I am a fan of soccer. Not a die-hard, live and breathe it sort of fan. I'm not claiming to be an expert about all the goings on in the world of soccer, so please don't quiz me. I don't even have a favorite team outside of supporting the U.S. national team. I do enjoy the sport though and I've been wanting to write a post "defending" why I like it for quite awhile.

There are better people to write a defense of soccer that understand it much better than I, but because there are not many things more annoying to me than snide remarks from people who talk about soccer as if it is an inferior sport (and because it's my blog and I feel like it), on we go.

I'd like to preface this post by stating that I like sports in general. Although admittedly my love of sports has suffered in recent years and I have my qualms with certain aspects of it, overall I see a lot of value in athletic activities. As an observer, I am a fan particularly of professional football, college basketball, hockey, and even baseball when the mood hits.

First lets address some of the common snide comments made about soccer.

1. "It's not manly." 

This statement, in all it's variations, is hardly ever followed by a legitimate reason, but I'll address some possible reasons I've come up with.

If you think it's not masculine because women play it (whereas you rarely see a women playing football or hockey) then my response is pretty simple: I don't think you can say something inherently lacks "manliness" simply because a woman is capable of doing it. Women participate in their own leagues for most other sports including---racing, ultimate fighting, boxing, basketball, olympic sports, and so on. Soccer isn't really any different than the majority of sports on that level. Sports are typically not co-ed because of size/build differences and other concerns not because of the skills needed for the sport itself preclude women from participating.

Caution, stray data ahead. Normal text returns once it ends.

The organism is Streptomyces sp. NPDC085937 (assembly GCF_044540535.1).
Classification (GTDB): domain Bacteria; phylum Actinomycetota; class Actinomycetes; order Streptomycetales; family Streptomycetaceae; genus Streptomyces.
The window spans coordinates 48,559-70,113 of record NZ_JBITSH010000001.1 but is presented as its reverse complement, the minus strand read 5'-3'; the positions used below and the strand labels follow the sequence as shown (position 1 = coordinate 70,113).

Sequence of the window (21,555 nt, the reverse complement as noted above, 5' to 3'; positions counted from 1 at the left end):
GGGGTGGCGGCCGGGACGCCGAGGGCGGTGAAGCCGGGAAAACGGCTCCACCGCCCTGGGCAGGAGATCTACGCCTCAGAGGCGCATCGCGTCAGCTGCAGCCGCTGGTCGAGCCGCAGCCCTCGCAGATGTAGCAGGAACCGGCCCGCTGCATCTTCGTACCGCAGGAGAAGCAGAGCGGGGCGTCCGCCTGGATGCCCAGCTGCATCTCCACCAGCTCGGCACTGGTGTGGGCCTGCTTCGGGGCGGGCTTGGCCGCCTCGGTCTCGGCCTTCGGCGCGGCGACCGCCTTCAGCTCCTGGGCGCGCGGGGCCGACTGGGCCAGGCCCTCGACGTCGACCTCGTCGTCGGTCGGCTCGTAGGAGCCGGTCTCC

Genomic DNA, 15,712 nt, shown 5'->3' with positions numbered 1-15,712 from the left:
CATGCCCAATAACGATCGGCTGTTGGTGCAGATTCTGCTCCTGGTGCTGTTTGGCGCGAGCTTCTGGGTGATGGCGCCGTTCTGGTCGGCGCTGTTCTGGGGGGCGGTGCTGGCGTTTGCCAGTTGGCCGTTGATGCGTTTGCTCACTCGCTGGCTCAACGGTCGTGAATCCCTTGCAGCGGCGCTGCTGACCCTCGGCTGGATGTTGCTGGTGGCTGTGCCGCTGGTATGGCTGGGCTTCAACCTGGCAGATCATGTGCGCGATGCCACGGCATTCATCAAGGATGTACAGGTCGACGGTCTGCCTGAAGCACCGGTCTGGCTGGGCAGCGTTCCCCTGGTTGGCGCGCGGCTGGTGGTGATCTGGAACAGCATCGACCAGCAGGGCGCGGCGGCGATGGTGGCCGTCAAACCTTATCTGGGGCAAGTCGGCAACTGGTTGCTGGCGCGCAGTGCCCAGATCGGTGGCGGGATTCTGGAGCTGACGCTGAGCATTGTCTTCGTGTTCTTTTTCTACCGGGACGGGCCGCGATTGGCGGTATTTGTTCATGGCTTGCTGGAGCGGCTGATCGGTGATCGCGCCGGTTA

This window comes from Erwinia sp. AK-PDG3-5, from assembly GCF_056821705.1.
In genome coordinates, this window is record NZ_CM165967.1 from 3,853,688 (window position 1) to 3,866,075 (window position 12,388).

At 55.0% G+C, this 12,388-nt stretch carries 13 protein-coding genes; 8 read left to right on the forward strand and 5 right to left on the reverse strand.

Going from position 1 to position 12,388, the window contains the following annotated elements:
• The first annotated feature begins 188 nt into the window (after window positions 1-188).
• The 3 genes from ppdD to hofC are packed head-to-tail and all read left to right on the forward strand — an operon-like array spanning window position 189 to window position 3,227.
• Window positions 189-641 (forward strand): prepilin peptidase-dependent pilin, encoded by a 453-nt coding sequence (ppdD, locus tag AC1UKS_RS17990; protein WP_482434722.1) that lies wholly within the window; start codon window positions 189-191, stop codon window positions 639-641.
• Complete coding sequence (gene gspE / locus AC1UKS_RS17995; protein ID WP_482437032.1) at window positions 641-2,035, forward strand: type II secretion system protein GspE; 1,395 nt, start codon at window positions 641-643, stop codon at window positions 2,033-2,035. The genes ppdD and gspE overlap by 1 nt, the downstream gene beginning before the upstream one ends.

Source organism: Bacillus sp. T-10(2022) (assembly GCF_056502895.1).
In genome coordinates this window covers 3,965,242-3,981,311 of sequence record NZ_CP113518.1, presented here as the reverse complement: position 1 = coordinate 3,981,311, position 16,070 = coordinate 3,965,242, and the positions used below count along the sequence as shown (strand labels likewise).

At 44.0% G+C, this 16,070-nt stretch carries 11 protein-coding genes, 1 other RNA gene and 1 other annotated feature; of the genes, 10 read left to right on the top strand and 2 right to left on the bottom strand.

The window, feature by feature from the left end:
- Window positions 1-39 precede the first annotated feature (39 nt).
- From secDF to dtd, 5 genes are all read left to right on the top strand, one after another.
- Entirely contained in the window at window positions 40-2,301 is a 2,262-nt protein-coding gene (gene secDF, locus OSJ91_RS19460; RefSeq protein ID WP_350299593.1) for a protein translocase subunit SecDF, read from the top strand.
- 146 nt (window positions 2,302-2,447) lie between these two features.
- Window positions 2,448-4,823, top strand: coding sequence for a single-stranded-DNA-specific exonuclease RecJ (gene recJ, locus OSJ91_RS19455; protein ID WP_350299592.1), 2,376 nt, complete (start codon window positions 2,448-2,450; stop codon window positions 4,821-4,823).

If you think it's not manly because you are under the illusion that it's "easy" you are just misinformed (see players section below).

If you think it's not manly because it lacks the equipment protection needed by more "physical sports" you are excluding snowboarding, racing, most olympic sports, ultimate fighting, basketball, baseball, and well---most sports. Additionally, you have probably never watched enough soccer or played it enough to realize how physical it really is and WITHOUT all the gear protection---which to me seems to actually make it more "manly."

2. "It's a poor mans sport."

This is sort of a prejudiced comment, but it comes up. It's popular because it's cheap is the concept. There is some truth to that (see community benefits below) but it doesn't work on the whole. Soccer is extremely popular in both developed and undeveloped countries. Europe has some of the most extensive soccer programs and one of the most booming soccer industries in the world and the sport is supported by affluent upper classes just as much as the lower classes.

3. "It's boring."

My initial reaction to this is---how could it be the entire rest of the worlds favorite sport if it's inherently boring?

My guess is that it's boring to some Americans because they don't know enough about it (rules, play, athletes, etc) or lack the strong community ties to a local team needed to get emotionally invested. Whether or not a sport is exciting is fairly subjective. I happen to think golf and baseball are extremely boring to watch on television, but a whole lot of people disagree with me.